Exit polls indicate that the Swiss have voted to allow stem-cell research on surplus human embryos and given the go ahead on two other issues.This content was published on November 28, 2004 - 12:56
These permit a reform of the federal system, and allow for the renewal of the government's mandate to impose taxes.
Exit polls from the GfS research institute in Bern showed 66 per cent of voters backed stem-cell research.
The new legislation would permit research on stem cells from surplus human embryos under certain conditions.
The production of stem cells would be limited to embryos not older than seven days. Therapeutic cloning and the trade in embryos would remain banned along with research on the embryos themselves.
Parliament approved the law in 2003, but an alliance of religious and pro-life groups as well as leftwing opponents of gene technology challenged the legislation to a nationwide vote.
The government, the four main political parties and the business community came out officially in favour of stem-cell research despite prominent dissenting voices.
Opponents argue that the law oversteps ethical boundaries, while its supporters say it is crucial to ensuring that Switzerland’s research community remains among the best in the world.
Those in favour of stem-cell research have pointed out its importance for finding medical cures.
The Swiss stem-cell law falls between the liberal regulations in Britain and Austria’s restrictive legislation.
Three years ago Switzerland’s National Science Foundation gave the green light for research on stem cells imported from abroad.
Reform and tax
The exit polls showed 63 per cent of voters approved a wide-ranging reform of the federal system. The renewal of a mandate for the federal government to impose taxes was also expected to be approved.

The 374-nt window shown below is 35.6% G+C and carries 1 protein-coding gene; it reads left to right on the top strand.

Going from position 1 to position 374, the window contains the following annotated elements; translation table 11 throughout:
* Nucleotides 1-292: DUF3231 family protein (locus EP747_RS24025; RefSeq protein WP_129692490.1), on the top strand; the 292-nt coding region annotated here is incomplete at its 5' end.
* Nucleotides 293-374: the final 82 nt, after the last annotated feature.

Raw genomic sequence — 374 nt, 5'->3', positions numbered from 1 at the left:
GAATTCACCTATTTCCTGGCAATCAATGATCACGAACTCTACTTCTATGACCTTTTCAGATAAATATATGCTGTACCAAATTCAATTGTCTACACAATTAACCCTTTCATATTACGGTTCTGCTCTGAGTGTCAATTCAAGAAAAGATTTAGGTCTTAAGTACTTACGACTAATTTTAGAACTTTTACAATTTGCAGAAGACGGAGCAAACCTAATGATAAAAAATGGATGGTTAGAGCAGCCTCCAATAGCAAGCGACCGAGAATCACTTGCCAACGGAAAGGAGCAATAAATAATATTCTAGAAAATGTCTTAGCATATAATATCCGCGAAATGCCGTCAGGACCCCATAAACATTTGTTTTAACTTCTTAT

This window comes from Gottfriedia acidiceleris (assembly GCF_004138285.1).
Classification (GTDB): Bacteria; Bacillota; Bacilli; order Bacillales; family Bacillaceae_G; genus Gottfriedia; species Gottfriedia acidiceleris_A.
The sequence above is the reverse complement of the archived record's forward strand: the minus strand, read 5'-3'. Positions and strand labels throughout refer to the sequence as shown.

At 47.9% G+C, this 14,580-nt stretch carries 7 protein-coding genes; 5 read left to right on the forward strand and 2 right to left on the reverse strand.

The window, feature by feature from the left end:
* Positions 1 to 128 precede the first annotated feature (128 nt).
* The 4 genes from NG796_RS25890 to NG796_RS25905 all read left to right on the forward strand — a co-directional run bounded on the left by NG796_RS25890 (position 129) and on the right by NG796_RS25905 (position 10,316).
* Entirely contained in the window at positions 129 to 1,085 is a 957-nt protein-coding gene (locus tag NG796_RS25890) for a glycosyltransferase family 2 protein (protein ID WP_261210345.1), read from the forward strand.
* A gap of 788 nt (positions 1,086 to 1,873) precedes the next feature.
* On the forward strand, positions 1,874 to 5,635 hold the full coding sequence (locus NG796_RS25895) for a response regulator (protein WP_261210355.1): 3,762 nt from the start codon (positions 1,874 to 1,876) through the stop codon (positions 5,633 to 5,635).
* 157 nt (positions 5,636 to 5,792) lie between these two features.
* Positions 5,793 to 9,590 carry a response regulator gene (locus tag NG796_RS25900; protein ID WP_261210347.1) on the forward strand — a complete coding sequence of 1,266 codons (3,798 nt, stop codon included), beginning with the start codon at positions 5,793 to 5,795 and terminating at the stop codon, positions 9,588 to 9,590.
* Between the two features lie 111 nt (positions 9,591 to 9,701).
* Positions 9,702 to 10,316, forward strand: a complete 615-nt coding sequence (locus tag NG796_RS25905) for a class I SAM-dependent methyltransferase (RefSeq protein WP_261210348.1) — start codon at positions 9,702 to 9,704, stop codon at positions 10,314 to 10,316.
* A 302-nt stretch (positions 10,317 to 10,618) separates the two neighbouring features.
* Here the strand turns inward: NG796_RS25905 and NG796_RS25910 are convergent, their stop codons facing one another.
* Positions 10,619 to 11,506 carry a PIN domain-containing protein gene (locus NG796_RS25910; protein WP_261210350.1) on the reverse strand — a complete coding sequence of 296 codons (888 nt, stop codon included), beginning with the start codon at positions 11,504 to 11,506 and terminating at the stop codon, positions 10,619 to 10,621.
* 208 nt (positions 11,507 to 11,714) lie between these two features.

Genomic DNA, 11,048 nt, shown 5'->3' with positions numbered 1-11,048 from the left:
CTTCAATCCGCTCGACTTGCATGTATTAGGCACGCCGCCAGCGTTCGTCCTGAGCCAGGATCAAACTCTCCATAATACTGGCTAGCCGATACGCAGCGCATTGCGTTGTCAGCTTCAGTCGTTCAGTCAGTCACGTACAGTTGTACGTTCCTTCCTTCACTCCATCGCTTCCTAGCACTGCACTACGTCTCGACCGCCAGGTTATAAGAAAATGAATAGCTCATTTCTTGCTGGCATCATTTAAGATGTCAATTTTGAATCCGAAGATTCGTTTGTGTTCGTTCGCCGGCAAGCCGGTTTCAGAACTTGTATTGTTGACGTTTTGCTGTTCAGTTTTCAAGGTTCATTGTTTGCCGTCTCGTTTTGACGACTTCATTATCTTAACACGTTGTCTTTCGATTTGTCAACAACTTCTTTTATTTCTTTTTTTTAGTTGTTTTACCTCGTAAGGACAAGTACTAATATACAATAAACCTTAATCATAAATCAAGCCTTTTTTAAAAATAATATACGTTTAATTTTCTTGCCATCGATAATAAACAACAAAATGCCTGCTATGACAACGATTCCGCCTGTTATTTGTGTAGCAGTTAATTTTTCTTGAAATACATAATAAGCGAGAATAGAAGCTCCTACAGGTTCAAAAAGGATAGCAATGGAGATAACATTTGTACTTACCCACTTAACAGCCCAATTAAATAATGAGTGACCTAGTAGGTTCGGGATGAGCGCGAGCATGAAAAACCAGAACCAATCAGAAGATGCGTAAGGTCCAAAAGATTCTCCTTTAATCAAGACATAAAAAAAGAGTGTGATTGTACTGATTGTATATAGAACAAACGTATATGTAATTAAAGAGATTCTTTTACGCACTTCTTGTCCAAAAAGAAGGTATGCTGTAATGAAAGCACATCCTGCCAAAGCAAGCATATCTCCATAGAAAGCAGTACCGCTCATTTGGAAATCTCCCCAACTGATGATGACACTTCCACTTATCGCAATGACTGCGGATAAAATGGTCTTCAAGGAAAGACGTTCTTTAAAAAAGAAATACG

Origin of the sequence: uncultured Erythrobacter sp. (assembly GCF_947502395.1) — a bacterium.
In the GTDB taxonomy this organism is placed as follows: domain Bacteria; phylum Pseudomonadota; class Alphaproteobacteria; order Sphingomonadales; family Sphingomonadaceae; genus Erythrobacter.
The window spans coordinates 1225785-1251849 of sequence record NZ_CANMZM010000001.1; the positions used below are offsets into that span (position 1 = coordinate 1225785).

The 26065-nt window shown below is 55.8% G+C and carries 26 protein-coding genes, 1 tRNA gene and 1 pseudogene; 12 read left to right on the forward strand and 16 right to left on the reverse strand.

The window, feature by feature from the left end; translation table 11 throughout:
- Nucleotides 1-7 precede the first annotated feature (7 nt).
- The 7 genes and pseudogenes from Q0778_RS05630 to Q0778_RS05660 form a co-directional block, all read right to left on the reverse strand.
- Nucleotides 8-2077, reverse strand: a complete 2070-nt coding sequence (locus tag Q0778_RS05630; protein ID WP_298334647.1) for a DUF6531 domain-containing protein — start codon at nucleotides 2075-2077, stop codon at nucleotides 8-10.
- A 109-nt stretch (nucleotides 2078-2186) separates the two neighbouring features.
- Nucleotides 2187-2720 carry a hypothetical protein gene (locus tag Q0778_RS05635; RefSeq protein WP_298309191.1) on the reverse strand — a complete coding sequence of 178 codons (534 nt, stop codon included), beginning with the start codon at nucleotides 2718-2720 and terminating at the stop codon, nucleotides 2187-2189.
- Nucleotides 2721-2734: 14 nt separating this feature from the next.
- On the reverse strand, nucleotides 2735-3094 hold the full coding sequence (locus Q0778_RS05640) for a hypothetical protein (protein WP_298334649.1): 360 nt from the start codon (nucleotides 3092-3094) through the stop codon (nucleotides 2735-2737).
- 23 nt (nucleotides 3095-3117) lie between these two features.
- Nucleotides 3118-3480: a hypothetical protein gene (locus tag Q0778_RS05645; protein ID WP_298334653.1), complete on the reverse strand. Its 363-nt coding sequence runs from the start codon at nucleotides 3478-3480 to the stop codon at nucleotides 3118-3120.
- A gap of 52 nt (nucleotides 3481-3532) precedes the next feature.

The reform plans are aimed at redressing the balance of power between the federal government and the 26 cantons. They are also designed to redistribute responsibilities and funding in about 30 policy areas.
Supporters say reform is needed to close the gap between richer and poorer regions, and to make the system of subsidies more transparent.
Voters also had the final say on a proposal to renew the mandate for the federal government to levy taxes, including Value Added Tax, until 2020.
Under Switzerland’s three-tier fiscal system, the local and cantonal authorities as well as the federal government have a right to impose taxes.
Analysts said most of the campaigning ahead of the votes was low-key.
“It appears that hardly any interest groups were willing to stage costly campaigns,” said Georg Lutz, a political scientist at Bern University.
He added that the issues at stake were complex and provoked a wide range of arguments.
As a result Lutz expected voter turnout to be below the average 40 per cent level.
“Previous ballots have shown that voters abstain and stay at home when an issue is too complicated,” said Lutz.
swissinfo, Urs Geiser
The electorate was asked to vote on research on embryonic stem cells, reform of the federal system and the renewal of the mandate for federal taxes.
Exit polls show voter approval for all three issues.
Voter turnout was estimated to be just below 40 per cent.
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